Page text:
World of Warcraft: Shadowlands’ endgame puts a timer on your exploration

On July 8, Blizzard published a short stream, detailing plans for World of Warcraft: Shadowlands’ upcoming beta, including its experimental endgame zone: The Maw.

The Maw is the very pit of hell in the Warcraft universe, and it has a brand new mechanic that makes it different from other endgame zones in World of Warcraft. Instead of adventuring at your own pace, The Maw will eventually kick you out of the zone for the rest of the day.

Players looking to get quests and objectives done there have to move with purpose, or they’ll need to come back the following day. In a pre-beta test, we got the chance to adventure through The Maw and got a taste for this new time mechanic.

The constant debuff in The Maw explained

Ve’Nari, the player’s only ally in The Maw
Image: Blizzard Entertainment

Shadowlands starts by throwing me into the afterlife. I land in The Maw, a zone designed to be extremely difficult and punishing. After a short intro scenario, I escape this dangerous zone and start my adventure in Shadowlands’ four other zones. But at max level, I return to The Maw in an attempt to thwart The Jailer — the primary antagonist of Shadowlands — and aid in the growth of my Covenant.

As I adventure around this new zone, completing certain actions attracts the attention of The Jailer. The longer I stay inside The Maw, the harder it is to stay alive. The Eye of the Jailer debuff is a tiered system: At level 0, nothing happens, but as soon as I’ve stuck around long enough to increase my Eye of the Jailer level, I start accruing penalties.

The first penalty causes Soulseeker enemies to attack me on sight. At level two, The Jailer’s towers start bombing my location, dealing damage to me and chaining me to nearby posts I have to click on to destroy. Eventually, The Jailer will send assassins after me and constantly drain my health until I’m dead.

This debuff normally resets after just a day, but on the test realm we were able to reset it as much as we wanted.

How annoying is all of this?

Concept art for a Death Elemental, one of The Maw’s most common enemies
Image: Blizzard Entertainment

The Maw is gloomy and hard. I can’t use my mount to get around fast, and I’m surrounded by enemies. It reminds me of Sam and Frodo’s adventure through the heart of Mordor in Lord of the Rings, when they face their most dangerous trials just miles away from Mt. Doom.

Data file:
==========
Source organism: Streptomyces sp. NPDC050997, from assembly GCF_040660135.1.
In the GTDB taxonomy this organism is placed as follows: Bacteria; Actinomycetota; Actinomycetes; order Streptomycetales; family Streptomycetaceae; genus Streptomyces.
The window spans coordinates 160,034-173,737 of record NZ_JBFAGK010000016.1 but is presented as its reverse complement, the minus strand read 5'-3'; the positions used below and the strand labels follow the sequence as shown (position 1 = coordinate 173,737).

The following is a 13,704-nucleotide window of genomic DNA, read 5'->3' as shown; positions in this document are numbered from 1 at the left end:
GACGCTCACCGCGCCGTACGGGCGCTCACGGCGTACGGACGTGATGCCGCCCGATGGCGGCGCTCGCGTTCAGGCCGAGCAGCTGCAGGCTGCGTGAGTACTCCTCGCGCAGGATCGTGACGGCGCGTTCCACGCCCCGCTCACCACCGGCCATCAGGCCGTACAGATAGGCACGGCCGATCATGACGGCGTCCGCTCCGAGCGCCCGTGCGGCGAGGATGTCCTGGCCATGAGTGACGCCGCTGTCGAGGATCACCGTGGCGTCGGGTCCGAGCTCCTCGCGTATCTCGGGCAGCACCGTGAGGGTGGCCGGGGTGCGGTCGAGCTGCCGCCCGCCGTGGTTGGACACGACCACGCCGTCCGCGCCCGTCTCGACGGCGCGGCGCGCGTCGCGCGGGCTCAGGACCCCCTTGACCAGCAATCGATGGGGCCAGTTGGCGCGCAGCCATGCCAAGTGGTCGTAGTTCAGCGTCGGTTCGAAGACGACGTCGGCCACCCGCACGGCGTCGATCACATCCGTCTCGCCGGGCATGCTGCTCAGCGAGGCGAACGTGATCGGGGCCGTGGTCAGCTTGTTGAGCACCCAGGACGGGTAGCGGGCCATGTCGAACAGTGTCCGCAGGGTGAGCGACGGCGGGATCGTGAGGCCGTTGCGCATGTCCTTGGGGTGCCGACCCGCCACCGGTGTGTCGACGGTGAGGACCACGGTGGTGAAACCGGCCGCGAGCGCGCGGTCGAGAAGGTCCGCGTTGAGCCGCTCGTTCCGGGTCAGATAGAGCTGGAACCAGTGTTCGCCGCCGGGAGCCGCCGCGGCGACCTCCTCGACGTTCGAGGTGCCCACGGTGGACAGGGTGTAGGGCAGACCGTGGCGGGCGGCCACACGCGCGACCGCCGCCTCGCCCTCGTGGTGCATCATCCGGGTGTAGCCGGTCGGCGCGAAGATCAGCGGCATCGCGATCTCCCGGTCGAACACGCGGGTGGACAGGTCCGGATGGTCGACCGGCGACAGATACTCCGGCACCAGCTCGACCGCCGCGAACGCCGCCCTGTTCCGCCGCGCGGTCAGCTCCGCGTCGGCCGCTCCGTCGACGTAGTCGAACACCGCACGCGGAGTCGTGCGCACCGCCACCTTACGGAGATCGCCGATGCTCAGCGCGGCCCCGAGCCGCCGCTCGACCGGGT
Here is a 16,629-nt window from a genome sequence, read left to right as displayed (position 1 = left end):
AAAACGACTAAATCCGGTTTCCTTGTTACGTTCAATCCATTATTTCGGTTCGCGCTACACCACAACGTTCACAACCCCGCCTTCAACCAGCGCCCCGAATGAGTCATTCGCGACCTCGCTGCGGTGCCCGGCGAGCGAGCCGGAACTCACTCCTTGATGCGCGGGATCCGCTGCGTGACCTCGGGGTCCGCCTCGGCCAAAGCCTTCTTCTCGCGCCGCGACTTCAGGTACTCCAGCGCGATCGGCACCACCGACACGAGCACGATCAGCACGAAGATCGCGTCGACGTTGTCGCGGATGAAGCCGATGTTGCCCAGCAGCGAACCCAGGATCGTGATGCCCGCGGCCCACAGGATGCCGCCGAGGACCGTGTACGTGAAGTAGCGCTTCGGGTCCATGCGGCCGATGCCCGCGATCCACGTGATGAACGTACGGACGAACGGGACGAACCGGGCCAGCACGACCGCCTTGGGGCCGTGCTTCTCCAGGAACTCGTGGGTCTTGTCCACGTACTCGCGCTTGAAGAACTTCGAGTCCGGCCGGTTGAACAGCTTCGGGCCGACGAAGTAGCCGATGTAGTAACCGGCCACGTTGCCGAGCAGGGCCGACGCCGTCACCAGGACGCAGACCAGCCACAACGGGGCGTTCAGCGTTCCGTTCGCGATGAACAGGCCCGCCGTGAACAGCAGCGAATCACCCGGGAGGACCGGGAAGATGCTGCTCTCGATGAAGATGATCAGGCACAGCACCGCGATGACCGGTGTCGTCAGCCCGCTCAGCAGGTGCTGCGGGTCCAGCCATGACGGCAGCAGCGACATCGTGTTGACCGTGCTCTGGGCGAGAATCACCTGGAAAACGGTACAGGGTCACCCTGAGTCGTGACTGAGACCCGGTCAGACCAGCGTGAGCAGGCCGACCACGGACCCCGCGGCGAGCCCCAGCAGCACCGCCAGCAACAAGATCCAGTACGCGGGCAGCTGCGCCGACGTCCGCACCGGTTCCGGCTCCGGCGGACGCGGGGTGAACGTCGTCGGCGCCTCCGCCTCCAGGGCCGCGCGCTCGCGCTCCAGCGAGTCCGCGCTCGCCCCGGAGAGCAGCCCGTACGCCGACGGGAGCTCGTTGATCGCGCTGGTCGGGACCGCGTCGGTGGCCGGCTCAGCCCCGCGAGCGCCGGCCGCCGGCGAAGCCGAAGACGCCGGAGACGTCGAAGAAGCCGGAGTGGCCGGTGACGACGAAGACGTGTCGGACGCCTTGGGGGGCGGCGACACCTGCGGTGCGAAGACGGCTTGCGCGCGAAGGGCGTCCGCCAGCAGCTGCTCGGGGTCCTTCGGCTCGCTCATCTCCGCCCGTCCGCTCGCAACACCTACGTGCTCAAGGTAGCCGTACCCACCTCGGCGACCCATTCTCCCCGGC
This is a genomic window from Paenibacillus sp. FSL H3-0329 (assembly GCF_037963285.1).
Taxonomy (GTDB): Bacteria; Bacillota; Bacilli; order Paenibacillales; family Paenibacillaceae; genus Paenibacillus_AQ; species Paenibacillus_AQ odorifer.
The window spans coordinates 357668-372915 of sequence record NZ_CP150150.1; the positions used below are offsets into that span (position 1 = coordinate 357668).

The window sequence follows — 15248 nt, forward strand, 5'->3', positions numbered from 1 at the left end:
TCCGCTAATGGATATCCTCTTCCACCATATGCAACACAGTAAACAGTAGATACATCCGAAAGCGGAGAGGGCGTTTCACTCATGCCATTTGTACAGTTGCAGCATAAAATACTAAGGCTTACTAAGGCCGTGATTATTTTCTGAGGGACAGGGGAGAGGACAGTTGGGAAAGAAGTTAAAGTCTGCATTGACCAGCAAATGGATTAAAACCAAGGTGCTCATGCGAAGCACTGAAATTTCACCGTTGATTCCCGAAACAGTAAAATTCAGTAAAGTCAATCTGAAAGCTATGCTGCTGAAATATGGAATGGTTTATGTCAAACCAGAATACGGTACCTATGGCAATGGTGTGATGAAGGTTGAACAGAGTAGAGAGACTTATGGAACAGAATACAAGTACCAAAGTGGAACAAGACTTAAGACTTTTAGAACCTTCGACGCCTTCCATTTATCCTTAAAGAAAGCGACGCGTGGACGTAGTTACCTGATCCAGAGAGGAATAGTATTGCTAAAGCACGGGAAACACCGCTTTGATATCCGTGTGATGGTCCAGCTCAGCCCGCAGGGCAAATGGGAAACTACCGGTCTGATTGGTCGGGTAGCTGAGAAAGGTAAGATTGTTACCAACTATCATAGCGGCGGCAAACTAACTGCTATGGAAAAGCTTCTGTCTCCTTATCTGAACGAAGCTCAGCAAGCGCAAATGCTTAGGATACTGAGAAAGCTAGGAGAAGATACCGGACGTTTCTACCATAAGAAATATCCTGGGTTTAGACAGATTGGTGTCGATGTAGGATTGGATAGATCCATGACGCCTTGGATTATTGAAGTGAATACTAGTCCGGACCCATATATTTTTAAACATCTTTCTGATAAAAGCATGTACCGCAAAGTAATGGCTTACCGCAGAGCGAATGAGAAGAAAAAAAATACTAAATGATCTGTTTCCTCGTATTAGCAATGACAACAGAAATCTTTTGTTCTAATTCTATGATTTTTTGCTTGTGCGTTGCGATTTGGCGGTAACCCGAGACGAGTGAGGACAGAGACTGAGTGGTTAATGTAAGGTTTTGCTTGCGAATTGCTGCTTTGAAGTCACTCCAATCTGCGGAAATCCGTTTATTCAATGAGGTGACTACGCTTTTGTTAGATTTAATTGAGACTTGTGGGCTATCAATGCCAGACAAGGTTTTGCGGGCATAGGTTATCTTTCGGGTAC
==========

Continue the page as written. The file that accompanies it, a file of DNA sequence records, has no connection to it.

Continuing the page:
World of Warcraft normally lets players set their own pace. But there is an urgency to The Maw.

When I was just hanging around in The Maw, the Eye of the Jailer debuff moved at a snail’s pace. Adventuring around, taking in the sites, looting some chests, and killing some enemies barely got me half-way to level one. Just to test the debuff, I sat, motionless on a rock in The Maw for about 45 minutes, and still only increased my Eye of the Jailer tier by a level and a half. I’m sure that completing World Quests and other events will increase the Jailer’s ire much faster, but in my early questing, I ran into very few situations that actively bumped up my rank.

The Eye of the Jailer left me feeling appropriately hindered. It’s enough to make the zone unique without making me hate all the time I spend there. It just asks me to play more cautiously in The Maw, and think twice about where I AFK before making myself a sandwich.

I was skeptical when I first learned about this mechanic, knowing that sometimes I enjoy wandering around a questing zone, mindlessly farming World of Warcraft junk. But based on my time playing, I think The Maw will feel special in Shadowlands. It’s not that I can’t adventure there the way I want, it’s that I have to be more careful.

As I progress in the expansion, I will almost certainly upgrade my powers and increase reputation with characters, letting me survive in The Maw for much longer — or maybe negate the Eye of the Jailer debuff entirely. But until then, The Maw will feel like a truly hostile environment in Shadowlands. And after an overly safe expansion like Battle for Azeroth, my character could use a little more danger.

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